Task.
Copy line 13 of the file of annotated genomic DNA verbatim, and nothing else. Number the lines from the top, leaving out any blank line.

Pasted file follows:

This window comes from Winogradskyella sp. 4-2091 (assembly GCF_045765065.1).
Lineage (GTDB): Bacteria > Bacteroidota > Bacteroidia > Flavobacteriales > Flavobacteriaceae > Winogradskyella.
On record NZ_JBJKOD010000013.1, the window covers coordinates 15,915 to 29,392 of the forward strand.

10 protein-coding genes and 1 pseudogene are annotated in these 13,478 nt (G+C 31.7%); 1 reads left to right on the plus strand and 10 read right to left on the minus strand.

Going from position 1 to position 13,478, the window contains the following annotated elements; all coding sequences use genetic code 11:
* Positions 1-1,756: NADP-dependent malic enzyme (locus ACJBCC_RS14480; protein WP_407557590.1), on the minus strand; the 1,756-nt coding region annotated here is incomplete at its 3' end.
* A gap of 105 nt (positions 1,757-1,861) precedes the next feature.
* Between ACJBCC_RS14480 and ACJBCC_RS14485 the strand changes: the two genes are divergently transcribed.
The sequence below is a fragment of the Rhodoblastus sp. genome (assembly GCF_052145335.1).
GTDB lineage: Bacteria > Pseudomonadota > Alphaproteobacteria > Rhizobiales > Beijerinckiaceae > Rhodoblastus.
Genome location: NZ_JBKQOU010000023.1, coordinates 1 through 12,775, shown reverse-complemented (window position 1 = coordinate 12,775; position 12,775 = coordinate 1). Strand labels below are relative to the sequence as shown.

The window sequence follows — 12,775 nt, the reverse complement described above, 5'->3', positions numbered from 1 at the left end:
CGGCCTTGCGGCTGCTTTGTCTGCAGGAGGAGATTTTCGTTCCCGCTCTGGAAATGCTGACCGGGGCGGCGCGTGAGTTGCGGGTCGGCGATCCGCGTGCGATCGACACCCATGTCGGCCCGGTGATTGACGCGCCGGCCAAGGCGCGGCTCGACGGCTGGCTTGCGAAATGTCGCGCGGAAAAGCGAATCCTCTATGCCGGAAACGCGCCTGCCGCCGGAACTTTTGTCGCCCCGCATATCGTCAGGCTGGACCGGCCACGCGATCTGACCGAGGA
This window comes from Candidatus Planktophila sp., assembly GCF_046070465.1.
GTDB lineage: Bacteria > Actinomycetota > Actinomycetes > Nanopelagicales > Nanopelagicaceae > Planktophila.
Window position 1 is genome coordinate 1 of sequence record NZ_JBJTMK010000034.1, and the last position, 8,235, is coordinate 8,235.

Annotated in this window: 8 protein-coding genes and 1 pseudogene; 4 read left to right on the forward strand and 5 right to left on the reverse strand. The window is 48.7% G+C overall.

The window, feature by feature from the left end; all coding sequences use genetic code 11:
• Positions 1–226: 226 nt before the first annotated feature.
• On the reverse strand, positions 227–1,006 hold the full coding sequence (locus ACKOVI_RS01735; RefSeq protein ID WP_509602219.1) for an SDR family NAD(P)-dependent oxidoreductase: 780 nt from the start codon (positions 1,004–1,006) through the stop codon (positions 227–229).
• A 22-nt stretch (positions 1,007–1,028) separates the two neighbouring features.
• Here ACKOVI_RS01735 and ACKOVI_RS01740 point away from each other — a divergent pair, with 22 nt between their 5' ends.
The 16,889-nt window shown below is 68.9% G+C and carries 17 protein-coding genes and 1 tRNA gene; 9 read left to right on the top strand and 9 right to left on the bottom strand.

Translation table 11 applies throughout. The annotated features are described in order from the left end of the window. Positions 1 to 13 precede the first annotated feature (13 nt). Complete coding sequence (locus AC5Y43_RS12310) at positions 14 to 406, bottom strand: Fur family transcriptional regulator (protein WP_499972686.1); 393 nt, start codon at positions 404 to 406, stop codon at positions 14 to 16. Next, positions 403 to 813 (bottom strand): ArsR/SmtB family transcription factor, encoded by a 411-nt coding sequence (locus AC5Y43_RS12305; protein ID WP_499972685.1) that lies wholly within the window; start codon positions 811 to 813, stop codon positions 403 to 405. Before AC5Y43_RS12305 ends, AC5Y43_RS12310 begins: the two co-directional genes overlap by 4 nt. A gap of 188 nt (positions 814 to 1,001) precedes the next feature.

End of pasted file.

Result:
CGGCCTTGCGGCTGCTTTGTCTGCAGGAGGAGATTTTCGTTCCCGCTCTGGAAATGCTGACCGGGGCGGCGCGTGAGTTGCGGGTCGGCGATCCGCGTGCGATCGACACCCATGTCGGCCCGGTGATTGACGCGCCGGCCAAGGCGCGGCTCGACGGCTGGCTTGCGAAATGTCGCGCGGAAAAGCGAATCCTCTATGCCGGAAACGCGCCTGCCGCCGGAACTTTTGTCGCCCCGCATATCGTCAGGCTGGACCGGCCACGCGATCTGACCGAGGA